Lesson 9 Image Interpretation

9.1Visual Image Interpretation of Photographs and Images

Image interpretation of remote sensing data is to extract qualitative and quantitative information from the photograph or imagery. It involves identification of various objects on the terrain which may be natural or artificial consists of points, lines, or polygons. It depends on the way how different features reflect or emits the incident electromagnetic radiation and their recording by a camera or sensor. In the very beginning, when digital images and computerised classification were not available, the aerial photographs were analyzed only by visual interpretation. Accuracy of the interpretation depends on the training, experience, scale of photograph, geographic location of the study area, associated map, ground observation data etc. After the availability of satellite images, the data were categorized in two processing methods: analogue aerial photographs and digital satellite images. Though satellite images can be visually interpreted and aerial photographs can be processed by computers.

In image or photograph, some objects may be readily identifiable while other may not. It depends on individual perceptions and experience. The detail to which an image or photograph can be analyzed depends on the resolution of the image and scale of the photograph. Satellite images are generally have small scale than aerial photographs and cannot be analyzed stereoscopically.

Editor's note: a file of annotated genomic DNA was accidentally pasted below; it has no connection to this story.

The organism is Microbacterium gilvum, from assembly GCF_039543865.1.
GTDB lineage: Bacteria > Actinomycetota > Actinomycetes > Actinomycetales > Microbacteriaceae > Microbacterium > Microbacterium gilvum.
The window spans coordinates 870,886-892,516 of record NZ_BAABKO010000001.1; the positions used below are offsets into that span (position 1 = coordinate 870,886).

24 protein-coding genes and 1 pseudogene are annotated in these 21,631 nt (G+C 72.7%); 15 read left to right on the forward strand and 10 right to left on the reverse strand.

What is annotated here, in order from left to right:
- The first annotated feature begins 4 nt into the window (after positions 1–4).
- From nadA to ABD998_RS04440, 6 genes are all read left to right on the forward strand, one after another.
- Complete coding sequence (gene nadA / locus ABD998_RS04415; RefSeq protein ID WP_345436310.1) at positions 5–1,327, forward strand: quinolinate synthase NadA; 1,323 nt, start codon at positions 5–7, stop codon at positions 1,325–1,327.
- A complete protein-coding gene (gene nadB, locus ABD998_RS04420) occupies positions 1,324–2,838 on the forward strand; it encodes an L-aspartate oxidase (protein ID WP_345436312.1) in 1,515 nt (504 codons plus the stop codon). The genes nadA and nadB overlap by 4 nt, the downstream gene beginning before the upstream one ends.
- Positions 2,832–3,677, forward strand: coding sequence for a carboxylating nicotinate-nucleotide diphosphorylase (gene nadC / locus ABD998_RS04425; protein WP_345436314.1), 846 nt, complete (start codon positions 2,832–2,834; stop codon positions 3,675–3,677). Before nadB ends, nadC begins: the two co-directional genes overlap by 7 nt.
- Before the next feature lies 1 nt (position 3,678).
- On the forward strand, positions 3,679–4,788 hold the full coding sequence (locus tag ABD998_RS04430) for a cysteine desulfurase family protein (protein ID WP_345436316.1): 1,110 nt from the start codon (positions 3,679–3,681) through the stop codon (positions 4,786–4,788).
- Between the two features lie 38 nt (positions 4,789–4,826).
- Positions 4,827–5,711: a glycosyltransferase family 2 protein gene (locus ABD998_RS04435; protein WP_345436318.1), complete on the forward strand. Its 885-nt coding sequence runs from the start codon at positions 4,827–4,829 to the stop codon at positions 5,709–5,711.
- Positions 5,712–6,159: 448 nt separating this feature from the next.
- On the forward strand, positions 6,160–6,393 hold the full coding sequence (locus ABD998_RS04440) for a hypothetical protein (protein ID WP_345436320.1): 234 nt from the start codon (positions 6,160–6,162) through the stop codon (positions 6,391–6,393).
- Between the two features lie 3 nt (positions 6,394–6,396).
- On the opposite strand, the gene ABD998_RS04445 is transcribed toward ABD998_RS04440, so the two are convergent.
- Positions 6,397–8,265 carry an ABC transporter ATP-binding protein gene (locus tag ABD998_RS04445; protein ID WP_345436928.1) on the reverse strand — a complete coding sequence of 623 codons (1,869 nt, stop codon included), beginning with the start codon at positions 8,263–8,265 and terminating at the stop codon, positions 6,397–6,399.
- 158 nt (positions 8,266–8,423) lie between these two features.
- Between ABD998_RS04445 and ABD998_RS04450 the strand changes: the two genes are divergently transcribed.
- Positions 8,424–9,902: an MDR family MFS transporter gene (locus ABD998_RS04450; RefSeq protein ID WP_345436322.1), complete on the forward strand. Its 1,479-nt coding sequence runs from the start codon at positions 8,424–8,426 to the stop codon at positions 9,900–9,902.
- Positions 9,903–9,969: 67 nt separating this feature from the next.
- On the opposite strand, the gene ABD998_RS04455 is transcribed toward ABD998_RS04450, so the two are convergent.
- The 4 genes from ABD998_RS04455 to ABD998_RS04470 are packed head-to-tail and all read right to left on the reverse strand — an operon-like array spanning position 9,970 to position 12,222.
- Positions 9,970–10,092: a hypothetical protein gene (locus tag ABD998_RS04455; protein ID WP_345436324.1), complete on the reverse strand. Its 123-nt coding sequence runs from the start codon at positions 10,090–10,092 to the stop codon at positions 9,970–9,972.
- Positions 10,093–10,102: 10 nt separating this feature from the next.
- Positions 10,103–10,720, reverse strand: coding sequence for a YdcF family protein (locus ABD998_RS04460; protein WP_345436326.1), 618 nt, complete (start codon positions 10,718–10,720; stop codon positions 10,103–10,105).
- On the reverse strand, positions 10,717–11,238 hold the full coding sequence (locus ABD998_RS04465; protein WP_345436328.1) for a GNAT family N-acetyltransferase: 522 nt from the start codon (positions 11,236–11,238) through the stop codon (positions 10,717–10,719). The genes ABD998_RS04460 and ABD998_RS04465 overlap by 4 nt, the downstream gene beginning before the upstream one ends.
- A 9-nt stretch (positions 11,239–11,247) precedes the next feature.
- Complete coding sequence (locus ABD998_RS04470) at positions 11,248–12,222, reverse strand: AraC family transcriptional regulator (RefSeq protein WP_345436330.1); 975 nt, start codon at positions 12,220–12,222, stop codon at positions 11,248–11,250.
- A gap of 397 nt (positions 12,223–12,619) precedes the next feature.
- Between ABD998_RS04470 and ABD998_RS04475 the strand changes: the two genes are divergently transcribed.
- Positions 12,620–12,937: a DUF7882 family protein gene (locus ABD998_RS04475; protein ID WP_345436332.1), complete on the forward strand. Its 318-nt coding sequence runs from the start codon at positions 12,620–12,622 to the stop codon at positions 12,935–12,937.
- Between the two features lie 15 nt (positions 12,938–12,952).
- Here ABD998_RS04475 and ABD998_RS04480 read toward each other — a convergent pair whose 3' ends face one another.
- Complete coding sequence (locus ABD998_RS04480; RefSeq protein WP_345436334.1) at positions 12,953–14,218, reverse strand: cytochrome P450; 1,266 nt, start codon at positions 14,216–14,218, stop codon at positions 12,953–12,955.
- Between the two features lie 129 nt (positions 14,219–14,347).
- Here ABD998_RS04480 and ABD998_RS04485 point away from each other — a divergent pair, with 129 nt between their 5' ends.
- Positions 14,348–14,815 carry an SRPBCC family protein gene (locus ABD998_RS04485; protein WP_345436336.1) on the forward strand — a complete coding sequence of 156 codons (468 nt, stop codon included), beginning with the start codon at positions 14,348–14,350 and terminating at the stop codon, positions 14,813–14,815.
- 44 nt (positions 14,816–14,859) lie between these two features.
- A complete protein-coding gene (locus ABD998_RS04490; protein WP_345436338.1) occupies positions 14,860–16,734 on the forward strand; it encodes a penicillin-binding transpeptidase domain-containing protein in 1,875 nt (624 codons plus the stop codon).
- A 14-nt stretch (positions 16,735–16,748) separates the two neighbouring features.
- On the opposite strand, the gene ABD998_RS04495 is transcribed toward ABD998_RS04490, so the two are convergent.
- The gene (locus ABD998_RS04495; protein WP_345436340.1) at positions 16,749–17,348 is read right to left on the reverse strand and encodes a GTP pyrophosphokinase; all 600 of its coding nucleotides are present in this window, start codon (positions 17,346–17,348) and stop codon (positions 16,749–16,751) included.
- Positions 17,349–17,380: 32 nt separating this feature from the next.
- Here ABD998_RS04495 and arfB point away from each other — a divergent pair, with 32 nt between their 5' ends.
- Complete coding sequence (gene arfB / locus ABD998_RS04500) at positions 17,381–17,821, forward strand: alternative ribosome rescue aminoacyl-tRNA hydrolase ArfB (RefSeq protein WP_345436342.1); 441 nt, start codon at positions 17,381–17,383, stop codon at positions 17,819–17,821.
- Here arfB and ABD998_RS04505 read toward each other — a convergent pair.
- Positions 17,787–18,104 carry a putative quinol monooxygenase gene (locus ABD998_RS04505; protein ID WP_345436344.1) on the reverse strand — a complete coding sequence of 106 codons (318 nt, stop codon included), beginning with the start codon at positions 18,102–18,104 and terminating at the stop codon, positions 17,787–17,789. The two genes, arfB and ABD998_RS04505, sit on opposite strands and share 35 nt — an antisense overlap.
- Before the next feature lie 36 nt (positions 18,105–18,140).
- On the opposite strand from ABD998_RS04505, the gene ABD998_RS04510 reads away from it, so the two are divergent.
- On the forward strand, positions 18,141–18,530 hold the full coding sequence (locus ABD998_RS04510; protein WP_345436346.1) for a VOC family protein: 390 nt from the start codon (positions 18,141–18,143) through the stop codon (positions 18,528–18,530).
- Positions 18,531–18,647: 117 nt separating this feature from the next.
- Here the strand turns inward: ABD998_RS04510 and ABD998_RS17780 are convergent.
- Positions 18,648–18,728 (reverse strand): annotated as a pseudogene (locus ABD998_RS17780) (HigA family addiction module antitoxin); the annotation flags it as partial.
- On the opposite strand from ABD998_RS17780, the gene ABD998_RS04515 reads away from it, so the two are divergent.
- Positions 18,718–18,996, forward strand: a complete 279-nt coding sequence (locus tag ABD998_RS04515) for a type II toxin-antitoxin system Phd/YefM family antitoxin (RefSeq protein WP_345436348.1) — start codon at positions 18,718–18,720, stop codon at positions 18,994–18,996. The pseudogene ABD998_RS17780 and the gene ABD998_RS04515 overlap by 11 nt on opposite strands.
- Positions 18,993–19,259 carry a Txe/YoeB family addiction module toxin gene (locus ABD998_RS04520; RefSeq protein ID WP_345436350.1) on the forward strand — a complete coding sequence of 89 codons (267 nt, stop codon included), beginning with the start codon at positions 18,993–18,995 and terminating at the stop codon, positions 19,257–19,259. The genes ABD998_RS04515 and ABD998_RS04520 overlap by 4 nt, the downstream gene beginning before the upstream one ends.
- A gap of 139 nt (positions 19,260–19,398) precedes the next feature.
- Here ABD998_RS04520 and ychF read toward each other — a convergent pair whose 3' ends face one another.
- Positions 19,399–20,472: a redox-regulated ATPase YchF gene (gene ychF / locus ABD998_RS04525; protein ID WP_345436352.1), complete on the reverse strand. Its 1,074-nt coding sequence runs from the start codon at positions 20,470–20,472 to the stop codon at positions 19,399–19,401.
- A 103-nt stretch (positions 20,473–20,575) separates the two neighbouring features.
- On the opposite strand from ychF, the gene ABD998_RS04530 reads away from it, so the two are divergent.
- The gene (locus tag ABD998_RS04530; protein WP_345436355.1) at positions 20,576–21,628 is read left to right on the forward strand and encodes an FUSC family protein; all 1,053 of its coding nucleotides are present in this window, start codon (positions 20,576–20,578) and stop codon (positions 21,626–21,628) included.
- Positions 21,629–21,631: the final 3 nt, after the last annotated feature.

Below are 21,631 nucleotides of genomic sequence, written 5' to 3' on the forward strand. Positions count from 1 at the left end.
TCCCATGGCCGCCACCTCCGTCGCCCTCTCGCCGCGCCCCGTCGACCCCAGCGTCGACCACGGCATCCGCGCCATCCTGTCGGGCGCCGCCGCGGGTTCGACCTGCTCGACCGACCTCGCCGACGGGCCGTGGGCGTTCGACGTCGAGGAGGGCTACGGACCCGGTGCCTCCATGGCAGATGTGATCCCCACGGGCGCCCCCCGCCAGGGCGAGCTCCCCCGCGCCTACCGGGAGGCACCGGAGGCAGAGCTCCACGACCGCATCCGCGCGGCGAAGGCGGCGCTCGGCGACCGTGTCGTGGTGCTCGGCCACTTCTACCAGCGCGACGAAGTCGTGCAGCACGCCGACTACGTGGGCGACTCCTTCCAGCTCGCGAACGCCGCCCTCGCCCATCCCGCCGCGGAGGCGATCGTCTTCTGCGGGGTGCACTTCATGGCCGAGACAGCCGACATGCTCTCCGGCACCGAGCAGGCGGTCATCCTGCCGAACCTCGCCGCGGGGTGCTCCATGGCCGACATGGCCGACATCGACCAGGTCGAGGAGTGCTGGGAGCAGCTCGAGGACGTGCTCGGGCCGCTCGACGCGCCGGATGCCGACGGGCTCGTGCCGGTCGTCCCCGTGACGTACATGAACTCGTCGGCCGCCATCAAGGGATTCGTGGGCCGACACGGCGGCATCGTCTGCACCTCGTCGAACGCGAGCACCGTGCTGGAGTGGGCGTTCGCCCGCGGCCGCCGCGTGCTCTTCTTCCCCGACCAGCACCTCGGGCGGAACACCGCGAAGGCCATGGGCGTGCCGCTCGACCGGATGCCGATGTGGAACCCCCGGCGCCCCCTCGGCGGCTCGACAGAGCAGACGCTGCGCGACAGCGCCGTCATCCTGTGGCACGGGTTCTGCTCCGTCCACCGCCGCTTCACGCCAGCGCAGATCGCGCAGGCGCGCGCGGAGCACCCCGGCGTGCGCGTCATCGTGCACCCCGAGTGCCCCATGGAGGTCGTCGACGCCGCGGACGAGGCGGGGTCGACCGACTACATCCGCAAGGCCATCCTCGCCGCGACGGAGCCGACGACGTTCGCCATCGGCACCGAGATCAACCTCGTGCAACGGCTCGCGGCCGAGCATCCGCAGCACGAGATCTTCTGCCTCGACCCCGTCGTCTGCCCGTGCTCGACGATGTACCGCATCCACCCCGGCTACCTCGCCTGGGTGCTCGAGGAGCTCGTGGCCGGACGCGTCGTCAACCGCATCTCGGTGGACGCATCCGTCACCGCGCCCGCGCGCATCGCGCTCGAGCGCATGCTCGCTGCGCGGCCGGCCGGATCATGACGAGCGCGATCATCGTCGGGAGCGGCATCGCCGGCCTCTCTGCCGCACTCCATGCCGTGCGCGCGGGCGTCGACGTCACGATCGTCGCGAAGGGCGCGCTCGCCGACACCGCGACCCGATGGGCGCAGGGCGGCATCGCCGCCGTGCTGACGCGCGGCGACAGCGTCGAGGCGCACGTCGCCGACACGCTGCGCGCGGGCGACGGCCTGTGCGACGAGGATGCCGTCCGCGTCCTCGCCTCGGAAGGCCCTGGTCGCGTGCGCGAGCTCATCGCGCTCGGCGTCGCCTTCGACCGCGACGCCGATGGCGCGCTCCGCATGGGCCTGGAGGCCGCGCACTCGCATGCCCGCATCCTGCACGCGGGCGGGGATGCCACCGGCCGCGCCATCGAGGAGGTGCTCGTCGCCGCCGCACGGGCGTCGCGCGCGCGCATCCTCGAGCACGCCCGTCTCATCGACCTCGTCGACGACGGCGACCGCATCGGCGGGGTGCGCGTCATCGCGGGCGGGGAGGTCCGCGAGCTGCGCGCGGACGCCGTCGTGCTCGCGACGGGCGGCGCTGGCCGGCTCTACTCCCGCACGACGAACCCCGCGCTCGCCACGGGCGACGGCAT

9.2 Elements of Visual Interpretation

In our daily life we interpret many photos and images, but interpretation of aerial photographs and images are different because of three important aspects: (1) the portrayal of features from an overhead, often unfamiliar, perspective; (2) the frequent use of wavelengths outside of the visible portion of the spectrum; and (3) the depiction of the earth’s surface at unfamiliar scales and. Eight fundamental parameters or elements are used in the interpretation of remote sensing images or photographs. These are tone or color, texture, size, shape, pattern, shadow, site and association. In some cases, a single such element is alone sufficient for successful identification; in others, the use of several elements will be required.

Fig. 9.1. Ordering of image elements in image interpretation

Fig. 9.1. Ordering of image elements in image interpretation.